Discover Great Basin Bats with Merlin Tuttle's Bat Conservation

Rose Guano Cave, overlooking Spring Valley Wind Farm
Merlin Tuttle's Bat Conservation (MTBC) is partnering with Bat Survey Solutions, and colleagues at Great Basin National Park and the Nevada Division of Wildlife to bring a natural history and scientific discovery workshop featuring some of the most outstanding bat conservation and management examples in North America. In the foothills of the Snake Range of the Humboldt-Toyaibe National Forest, we will experience one of the best-kept "bat secrets" of the U.S. National Park Service. We will visit roosts of some of the most mega-charismatic bat species like scorpion-eating pallid bats, adorable Townsend's big eared bats, and migratory Mexican free-tailed bats. Here we will witness first-hand the cooperative management systems in place to conserve and protect these and other species in and around the Park. We will also get to experience all the natural and cultural significance that Great Basin National Park has to offer. Not only certified as an International Dark Sky Certified Place (IDSCP), the Park is also home to the oldest living organism on earth: the bristlecone pine tree. Our visit will allow us to stroll amongst these ancients while visiting alpine lakes near tree-line to encounter bats.


Dates: Thursday 1 August through Tuesday 6 August 2024


Join us for this one-of-a-kind trip into the field with the real-life Bat Man, Merlin D. Tuttle as he shares half-a-century of bat research and conservation. Activities include a private cave tour of Lehman Cave at the Park, a visit to a maternity colony of over 200 pallid bats in rural Utah, and a chance to participate in annual capture and monitoring of a transitory Mexican free-tailed bat roost, cooperatively managed by the Nevada Division of Wildlife and Great Basin National Park. This roost is located less than 1-mile as the bat flies from Pattern Energy's Spring Valley Wind Farm and is part of a sophisticated population monitoring effort designed to reduce or eliminate fatalities when bats are in residence. Merlin Tuttle was instrumental in guiding the bat management requirements when this wind farm was planned in the early 2000s.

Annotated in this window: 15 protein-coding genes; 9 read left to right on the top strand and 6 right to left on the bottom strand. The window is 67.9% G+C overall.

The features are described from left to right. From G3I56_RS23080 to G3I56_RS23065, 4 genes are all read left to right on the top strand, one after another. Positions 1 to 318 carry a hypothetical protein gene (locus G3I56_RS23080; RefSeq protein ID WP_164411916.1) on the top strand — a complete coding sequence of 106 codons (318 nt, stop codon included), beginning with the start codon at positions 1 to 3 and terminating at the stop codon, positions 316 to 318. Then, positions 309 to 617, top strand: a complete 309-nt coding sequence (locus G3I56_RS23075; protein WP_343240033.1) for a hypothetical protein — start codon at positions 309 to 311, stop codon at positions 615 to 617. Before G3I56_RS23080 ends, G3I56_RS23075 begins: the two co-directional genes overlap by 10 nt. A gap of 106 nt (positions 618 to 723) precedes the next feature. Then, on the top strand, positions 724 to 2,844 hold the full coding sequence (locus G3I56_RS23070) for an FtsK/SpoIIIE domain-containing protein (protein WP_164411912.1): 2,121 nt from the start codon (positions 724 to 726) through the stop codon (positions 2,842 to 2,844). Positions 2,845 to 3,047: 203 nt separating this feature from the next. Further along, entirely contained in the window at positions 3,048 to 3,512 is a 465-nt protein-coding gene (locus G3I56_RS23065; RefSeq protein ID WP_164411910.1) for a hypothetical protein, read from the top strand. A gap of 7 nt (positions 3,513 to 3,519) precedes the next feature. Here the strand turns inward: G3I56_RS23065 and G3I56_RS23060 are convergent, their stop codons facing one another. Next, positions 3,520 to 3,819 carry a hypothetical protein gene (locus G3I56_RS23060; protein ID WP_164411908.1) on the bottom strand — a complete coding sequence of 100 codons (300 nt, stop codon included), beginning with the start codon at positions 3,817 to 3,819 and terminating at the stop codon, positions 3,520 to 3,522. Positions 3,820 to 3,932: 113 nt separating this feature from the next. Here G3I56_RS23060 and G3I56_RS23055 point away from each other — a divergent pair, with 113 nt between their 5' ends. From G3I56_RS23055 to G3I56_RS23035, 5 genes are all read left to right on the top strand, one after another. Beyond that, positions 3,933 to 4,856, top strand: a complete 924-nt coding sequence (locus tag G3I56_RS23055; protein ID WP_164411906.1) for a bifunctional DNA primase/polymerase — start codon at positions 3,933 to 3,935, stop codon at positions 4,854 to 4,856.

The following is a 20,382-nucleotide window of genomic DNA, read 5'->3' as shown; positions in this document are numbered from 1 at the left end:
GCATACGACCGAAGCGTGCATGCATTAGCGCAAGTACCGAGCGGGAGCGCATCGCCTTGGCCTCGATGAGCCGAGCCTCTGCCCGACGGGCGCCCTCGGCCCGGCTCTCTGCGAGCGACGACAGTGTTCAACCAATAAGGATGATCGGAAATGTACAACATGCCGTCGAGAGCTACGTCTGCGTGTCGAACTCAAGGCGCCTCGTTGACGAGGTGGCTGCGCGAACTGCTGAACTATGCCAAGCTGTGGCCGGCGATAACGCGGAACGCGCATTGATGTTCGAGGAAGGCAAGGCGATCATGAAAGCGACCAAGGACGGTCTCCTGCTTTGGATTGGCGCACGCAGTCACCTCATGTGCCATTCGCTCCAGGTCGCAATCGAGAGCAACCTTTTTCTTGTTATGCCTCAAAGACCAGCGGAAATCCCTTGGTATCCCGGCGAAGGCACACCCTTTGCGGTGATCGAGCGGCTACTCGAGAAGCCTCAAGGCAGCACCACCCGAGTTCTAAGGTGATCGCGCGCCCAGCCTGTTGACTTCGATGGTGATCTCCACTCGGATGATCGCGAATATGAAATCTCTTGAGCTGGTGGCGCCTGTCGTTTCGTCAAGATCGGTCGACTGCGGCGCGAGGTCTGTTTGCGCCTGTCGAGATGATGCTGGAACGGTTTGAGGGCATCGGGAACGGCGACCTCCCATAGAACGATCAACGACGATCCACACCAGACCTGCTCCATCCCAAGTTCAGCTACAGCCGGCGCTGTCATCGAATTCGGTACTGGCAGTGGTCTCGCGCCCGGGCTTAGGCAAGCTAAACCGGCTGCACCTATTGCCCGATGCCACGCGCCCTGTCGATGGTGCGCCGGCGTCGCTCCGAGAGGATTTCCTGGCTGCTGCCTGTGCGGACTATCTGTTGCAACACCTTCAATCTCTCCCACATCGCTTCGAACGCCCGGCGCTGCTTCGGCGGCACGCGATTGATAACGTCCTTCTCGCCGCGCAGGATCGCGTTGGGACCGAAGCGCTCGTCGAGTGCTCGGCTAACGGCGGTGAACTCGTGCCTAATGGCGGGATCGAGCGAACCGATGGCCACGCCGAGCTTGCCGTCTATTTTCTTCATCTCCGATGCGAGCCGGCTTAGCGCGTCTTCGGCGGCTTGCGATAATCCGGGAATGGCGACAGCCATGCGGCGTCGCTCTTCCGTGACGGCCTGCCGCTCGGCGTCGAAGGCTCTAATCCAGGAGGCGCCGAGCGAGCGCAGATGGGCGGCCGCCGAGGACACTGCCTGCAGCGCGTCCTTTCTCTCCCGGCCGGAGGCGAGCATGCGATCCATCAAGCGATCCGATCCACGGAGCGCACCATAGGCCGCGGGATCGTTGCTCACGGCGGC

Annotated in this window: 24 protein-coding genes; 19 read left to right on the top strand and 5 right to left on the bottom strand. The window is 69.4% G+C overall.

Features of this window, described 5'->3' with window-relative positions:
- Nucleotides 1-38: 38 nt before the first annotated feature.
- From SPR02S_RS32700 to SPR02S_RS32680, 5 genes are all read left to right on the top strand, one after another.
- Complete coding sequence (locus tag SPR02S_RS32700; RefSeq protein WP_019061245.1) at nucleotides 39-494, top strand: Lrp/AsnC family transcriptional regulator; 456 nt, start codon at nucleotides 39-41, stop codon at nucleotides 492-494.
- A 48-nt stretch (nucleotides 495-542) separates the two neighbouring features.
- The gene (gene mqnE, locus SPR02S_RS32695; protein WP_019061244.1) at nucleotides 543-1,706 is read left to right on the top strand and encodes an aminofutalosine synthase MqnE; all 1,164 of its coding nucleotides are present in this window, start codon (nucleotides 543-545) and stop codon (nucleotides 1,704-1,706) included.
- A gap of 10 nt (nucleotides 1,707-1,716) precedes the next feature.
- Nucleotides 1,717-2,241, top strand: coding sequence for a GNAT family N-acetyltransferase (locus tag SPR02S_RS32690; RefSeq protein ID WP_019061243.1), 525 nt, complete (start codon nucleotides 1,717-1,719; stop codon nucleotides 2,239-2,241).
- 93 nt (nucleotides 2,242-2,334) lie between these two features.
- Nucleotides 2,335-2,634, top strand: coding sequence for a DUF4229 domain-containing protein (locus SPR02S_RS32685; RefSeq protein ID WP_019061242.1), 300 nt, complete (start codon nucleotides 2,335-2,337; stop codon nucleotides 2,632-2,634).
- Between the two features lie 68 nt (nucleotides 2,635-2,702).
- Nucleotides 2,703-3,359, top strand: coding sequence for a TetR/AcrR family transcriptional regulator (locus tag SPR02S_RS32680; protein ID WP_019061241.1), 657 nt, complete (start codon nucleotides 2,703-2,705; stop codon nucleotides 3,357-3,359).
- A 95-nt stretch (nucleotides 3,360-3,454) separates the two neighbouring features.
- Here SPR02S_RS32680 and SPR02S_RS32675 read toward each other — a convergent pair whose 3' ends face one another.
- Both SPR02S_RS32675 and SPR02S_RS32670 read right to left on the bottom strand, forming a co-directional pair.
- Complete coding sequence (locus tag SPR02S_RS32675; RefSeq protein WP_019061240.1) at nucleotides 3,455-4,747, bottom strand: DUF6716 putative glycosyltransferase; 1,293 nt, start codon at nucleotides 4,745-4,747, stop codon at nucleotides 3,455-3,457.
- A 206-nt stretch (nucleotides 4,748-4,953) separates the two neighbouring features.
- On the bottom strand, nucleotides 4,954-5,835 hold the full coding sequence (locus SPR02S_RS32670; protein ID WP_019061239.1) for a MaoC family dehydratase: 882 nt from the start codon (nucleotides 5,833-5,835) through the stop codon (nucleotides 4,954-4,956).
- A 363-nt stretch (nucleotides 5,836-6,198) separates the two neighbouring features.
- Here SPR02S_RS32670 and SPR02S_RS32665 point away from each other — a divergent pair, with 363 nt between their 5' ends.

We will also be able to participate in a decades long PIT-tag monitoring project to discover the local movements of a population of several hundred Townsend's big-eared bats and learn how MOTUS towers are being used to follow bats that range throughout Nevada and the entire western U.S. We will spotlight and record bats at two crystal clear alpine lakes at over 10,000 feet, and then enjoy a 3-mile night hike through the mixed pine and aspen forest. Daytime lectures will acquaint us with some of the bat natural history in the area as well as feature the human history of the settlement of the Great Basin Desert.

Location and Directions: All of our food, lodging, and accommodations will be at the Hidden Canyon Retreat on the outskirts of Baker, NV. The nearest airports are Salt Lake City UT (4-hours, and 1 time-zone northeast), Las Vegas NV (5-hours south) or Reno NV (6-hours west). Attendees must make their own travel arrangements to meet the group at the Retreat. Registered participants will receive a map and driving directions and should plan their travel to arrive by 1pm on Day 1. All in-field transportation will be provided by the trip leaders.

Trip Leaders: This course is led by Merlin D. Tuttle Founder, Merlin Tuttle's Bat Conservation; Danielle Cordani, Conservation Projects Coordinator MTBC; Melissa Donnelly, Science Specialist MTBC; and Janet D. Tyburec, Bat Survey Solutions with assistance from our partners at Great Basin National Park and the Nevada Division of Wildlife. 

Pre-course Preparation: There is no prerequisite for this workshop. All backyard naturalists, educators, animal-lovers and anyone with an interest in learning more about bats and bat conservation are welcome to attend. Though the instruction and activities are geared towards adults, mature school-age children are welcome with an accompanying parent or guardian. The area around Baker is very rural with many dirt roads. High-clearance or AWD vehicles are recommended. Our activities will range from lowland desert habitats to alpine mountain peaks between 4,000 and 10,500 feet. Daytime temperatures can be in the mid to upper 90's while nighttime temperatures may be close to freezing. The leaders will provide complete information to all registered participants about how to prepare for the trip, including a suggested packing list, a complete trip itinerary and background information about each of our field venues.

Feel free to contact us any time if you have additional specific questions about the workshop or what to expect. 

How to Register: For more information about our daily activities, arranging meals for special diets, or to reserve a space go to our Registration Page.